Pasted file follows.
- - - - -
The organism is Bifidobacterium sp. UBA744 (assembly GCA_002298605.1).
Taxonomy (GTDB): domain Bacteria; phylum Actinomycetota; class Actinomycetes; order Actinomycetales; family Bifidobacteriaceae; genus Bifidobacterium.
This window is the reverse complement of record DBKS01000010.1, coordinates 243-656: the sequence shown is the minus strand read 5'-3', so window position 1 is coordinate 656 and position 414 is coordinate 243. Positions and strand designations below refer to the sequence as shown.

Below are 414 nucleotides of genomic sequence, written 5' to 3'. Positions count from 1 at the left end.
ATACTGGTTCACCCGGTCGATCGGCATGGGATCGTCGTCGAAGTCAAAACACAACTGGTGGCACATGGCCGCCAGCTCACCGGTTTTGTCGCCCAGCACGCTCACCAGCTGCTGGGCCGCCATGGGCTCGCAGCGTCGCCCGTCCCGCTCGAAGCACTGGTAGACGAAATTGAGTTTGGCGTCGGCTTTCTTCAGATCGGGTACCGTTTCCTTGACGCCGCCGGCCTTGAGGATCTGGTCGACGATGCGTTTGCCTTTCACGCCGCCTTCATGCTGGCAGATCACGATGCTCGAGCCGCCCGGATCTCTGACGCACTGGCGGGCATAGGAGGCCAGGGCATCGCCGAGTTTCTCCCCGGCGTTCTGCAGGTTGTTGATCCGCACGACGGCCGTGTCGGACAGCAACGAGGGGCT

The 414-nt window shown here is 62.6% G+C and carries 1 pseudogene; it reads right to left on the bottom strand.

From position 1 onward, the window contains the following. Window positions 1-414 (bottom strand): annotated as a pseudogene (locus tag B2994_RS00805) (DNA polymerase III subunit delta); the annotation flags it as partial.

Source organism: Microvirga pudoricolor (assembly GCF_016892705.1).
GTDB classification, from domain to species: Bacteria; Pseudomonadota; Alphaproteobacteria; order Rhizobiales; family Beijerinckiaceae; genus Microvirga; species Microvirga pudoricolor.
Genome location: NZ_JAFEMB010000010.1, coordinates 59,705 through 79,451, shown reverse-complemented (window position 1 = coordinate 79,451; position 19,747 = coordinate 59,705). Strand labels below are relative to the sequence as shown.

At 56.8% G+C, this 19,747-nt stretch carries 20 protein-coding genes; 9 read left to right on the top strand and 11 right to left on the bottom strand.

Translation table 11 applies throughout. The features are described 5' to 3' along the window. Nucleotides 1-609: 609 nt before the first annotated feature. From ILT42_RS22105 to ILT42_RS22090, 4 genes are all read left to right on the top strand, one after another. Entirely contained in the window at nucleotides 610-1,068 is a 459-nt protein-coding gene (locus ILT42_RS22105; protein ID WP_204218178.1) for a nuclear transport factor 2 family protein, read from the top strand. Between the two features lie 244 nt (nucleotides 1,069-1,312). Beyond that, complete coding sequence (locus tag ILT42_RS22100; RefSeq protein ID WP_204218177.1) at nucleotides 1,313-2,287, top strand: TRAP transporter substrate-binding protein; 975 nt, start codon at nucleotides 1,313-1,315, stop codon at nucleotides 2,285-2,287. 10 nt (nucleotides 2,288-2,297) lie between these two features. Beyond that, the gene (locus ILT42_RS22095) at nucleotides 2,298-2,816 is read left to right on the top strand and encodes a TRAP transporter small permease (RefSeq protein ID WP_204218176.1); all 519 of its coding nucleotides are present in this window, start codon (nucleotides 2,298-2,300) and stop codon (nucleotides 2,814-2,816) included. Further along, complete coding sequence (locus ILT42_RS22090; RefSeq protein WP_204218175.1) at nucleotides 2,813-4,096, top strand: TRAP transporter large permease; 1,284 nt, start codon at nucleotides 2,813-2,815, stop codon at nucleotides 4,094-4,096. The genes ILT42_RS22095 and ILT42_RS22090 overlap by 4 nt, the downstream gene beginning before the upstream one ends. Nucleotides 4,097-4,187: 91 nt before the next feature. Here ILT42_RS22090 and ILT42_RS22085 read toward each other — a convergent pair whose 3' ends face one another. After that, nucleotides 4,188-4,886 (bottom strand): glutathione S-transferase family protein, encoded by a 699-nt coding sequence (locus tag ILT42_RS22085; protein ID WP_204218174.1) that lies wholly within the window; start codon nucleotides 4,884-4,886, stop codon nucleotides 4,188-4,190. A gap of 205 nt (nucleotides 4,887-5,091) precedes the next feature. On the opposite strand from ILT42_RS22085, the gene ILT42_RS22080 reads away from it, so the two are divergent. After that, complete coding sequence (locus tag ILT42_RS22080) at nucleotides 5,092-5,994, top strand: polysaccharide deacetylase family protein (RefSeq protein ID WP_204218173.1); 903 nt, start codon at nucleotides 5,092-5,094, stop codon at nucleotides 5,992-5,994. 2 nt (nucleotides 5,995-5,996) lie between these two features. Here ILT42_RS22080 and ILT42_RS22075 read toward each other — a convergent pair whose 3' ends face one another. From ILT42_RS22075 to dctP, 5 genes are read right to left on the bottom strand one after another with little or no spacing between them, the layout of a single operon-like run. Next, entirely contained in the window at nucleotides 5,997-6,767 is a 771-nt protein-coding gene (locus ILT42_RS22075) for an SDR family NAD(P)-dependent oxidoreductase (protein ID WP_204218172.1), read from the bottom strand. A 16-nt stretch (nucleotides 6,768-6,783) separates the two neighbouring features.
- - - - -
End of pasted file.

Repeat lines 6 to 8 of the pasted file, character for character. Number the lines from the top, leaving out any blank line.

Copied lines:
The 414-nt window shown here is 62.6% G+C and carries 1 pseudogene; it reads right to left on the bottom strand.

From position 1 onward, the window contains the following. Window positions 1-414 (bottom strand): annotated as a pseudogene (locus tag B2994_RS00805) (DNA polymerase III subunit delta); the annotation flags it as partial.

Source organism: Microvirga pudoricolor (assembly GCF_016892705.1).